Get Out Now

While recently reading an article in a Hebrew newspaper about the quiet emigration of Jews from France during the last year and a half, I was suddenly overcome with a very uneasy feeling. It wasn’t the alleged trigger for the emigration, namely a marked increase in violent anti-Semitic attacks in France and in other European countries, which left me feeling uneasy but rather the fact that many of the French Jews purportedly wanted to move to Israel but due to the considerable financial difficulty which relocating to Israel involves today, they were forced to settle elsewhere.

Whether or not these Jews are honestly not coming to Israel because of the growing financial hurdles entailed in aliyah or simply because they’re wealthy Jews who prefer an easier life elsewhere, is irrelevant. The fact is that unlike seventeen years ago when I made aliyah and one was still able to manage here with relatively little, today in Israel settling down or just getting by is becoming more and more difficult. Thus for nearly any Jew who is not somewhat well-off to seriously consider moving to Israel today, it will be nearly impossible for him to buy a home and in many places even quite difficult to rent an apartment. The prices through the years have simply skyrocketed.

The sudden recognition of this fact, namely that due to steep economic hurdles aliyah is becoming less and less of a realistically viable option for Jews living in the Diaspora even if they truly want to move to Israel, is what left me feeling unsettled. I started to have a very strong feeling, almost like a premonition, that after years of the door being wide open for relatively easy aliyah to Israel, God, for reasons known only to him, is slowly closing the door.

I don’t pretend to know God’s ways and why he would choose to do such a thing. Like everyone else, I can only speculate. Unfortunately when I do my conclusion is that it’s a bad sign, actually a very bad sign, for Diaspora Jewry in general and European Jewry in particular.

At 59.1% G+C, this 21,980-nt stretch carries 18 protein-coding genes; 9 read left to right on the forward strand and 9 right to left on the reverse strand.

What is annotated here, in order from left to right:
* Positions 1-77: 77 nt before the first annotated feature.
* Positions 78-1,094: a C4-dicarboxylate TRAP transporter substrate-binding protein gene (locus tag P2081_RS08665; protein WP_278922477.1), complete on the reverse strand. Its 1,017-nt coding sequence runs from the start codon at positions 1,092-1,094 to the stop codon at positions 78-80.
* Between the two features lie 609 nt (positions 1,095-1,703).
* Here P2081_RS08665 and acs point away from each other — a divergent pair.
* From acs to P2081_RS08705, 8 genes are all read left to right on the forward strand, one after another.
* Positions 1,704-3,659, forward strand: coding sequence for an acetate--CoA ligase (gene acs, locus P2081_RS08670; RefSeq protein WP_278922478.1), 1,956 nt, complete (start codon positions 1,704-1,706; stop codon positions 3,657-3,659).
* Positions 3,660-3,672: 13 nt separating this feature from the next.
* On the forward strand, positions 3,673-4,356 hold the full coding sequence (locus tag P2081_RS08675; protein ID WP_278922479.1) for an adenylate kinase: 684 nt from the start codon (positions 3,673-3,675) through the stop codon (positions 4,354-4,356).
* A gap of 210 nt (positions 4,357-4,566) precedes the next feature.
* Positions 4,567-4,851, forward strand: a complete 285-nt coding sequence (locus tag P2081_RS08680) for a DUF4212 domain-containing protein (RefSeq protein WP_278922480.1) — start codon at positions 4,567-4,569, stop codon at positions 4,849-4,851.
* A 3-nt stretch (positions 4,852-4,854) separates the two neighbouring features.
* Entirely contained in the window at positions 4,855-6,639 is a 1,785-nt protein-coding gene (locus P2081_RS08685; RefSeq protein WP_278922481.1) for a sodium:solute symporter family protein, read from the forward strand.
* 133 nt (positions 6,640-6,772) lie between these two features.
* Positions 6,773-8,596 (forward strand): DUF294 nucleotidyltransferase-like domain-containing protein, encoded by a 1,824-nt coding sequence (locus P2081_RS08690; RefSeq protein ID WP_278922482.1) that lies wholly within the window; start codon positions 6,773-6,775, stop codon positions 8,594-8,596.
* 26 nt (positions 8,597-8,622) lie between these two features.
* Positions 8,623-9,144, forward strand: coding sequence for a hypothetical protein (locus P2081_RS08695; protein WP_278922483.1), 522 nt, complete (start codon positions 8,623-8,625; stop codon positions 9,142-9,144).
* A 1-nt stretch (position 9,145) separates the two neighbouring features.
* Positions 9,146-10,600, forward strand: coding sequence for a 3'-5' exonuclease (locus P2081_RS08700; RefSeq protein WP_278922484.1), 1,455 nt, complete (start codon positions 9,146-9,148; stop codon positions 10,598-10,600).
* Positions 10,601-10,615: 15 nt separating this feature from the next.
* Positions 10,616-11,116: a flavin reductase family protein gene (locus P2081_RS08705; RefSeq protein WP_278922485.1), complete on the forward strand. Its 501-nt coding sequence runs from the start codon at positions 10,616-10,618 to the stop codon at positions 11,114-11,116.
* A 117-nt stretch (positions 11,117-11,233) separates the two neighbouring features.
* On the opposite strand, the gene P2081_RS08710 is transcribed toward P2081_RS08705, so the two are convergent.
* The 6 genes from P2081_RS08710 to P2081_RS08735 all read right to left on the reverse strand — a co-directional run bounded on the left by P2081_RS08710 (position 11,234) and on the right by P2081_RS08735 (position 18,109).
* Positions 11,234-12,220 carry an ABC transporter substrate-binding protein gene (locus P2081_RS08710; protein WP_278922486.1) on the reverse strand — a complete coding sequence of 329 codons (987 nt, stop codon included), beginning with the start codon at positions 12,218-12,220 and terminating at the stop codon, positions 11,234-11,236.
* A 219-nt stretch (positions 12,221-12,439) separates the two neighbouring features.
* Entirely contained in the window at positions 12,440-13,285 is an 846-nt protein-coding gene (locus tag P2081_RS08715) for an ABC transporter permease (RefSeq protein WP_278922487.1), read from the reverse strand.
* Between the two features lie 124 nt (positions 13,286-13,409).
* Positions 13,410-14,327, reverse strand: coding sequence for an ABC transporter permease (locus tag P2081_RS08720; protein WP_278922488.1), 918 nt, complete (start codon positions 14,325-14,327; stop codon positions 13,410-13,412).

I realize that for some people the “God factor” is either irrelevant or perhaps even a joke. Nevertheless for many believing Jews, of which I’m one of them, it is very, very real. And it is this “reality”, together with the uneasy feeling that hasn’t left me for days, that has caused me to expose myself to possible ridicule by writing this very brief article.

I hope I’m wrong regarding what I’m thinking but if I’m not I only have one message for my Jewish brethren in Europe; Get out now.

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3 Responses to Get Out Now

  1. Wally - pseudonym says:

    I estimate that I would need from $800,000 to $1,5M to make a go of it in Israel, that is if I wanted to own a flat (apartment) and decent car.

    I have tried aliyah on MUCH much less than that and failed – in spite of being a highly skilled professional with 100% FLUENT Hebrew.
    No connections!

    So, regretfully, bye bye Israel….

  2. Batya says:

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  3. rutimizrachi says:

    When we arrived for our first wide-eyed and hopeful visit to Israel in 1991, we were actually told by a representative of one of the liaison organizations (who shall here remain nameless, as their current crop of reps is much more encouraging) that we should “not even bother to make aliyah if we had less than $100,000.” We didn’t have anywhere near that much. So his statement was one of the things that caused us to wait 16 years before making aliyah.

    Lo these many years later, we still never amassed that great fortune. True, we have a decent pension. But given that we have no large cash stash, nor a 401K, nor investments of any kind, we will probably never own a home here, and we just make ends meet (more or less) every month.

    But we are making it. Our quality of life is better than it ever was in the States. We are in the eye of the storm of Jewish (and perhaps world) history. We have a sense of purpose here, and so does each of our children. Most of all, we know that we are where we need to be to thrive as Jews. I do not mean any condescension to Jews who live elsewhere. For us, the air and the thought processes are clearer in Israel than they were outside of Israel. We truly feel that — even if it is a struggle to pay the bills — it will always be better for us here than anywhere else in the world.

    My prayer is that every Jew who wants to come Home will find a way to make it work.

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